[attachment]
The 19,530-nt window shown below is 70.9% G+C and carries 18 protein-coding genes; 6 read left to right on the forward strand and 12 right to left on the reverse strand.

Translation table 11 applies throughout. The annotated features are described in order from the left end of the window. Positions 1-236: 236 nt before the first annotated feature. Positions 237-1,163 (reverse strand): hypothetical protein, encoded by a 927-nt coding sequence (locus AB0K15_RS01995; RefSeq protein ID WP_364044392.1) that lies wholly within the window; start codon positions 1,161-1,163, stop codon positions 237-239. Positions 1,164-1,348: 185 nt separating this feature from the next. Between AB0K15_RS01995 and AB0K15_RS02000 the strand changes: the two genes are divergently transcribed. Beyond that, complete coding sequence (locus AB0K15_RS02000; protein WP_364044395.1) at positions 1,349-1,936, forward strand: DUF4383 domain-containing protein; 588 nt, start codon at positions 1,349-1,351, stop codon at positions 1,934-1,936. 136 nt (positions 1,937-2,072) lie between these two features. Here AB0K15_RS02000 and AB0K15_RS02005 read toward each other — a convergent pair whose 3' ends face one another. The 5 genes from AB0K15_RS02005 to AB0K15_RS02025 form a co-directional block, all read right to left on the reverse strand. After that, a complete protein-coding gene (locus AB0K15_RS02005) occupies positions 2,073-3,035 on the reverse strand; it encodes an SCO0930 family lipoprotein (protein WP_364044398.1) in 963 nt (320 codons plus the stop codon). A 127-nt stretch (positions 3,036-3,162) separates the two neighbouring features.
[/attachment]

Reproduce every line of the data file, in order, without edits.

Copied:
The 19,530-nt window shown below is 70.9% G+C and carries 18 protein-coding genes; 6 read left to right on the forward strand and 12 right to left on the reverse strand.

Translation table 11 applies throughout. The annotated features are described in order from the left end of the window. Positions 1-236: 236 nt before the first annotated feature. Positions 237-1,163 (reverse strand): hypothetical protein, encoded by a 927-nt coding sequence (locus AB0K15_RS01995; RefSeq protein ID WP_364044392.1) that lies wholly within the window; start codon positions 1,161-1,163, stop codon positions 237-239. Positions 1,164-1,348: 185 nt separating this feature from the next. Between AB0K15_RS01995 and AB0K15_RS02000 the strand changes: the two genes are divergently transcribed. Beyond that, complete coding sequence (locus AB0K15_RS02000; protein WP_364044395.1) at positions 1,349-1,936, forward strand: DUF4383 domain-containing protein; 588 nt, start codon at positions 1,349-1,351, stop codon at positions 1,934-1,936. 136 nt (positions 1,937-2,072) lie between these two features. Here AB0K15_RS02000 and AB0K15_RS02005 read toward each other — a convergent pair whose 3' ends face one another. The 5 genes from AB0K15_RS02005 to AB0K15_RS02025 form a co-directional block, all read right to left on the reverse strand. After that, a complete protein-coding gene (locus AB0K15_RS02005) occupies positions 2,073-3,035 on the reverse strand; it encodes an SCO0930 family lipoprotein (protein WP_364044398.1) in 963 nt (320 codons plus the stop codon). A 127-nt stretch (positions 3,036-3,162) separates the two neighbouring features.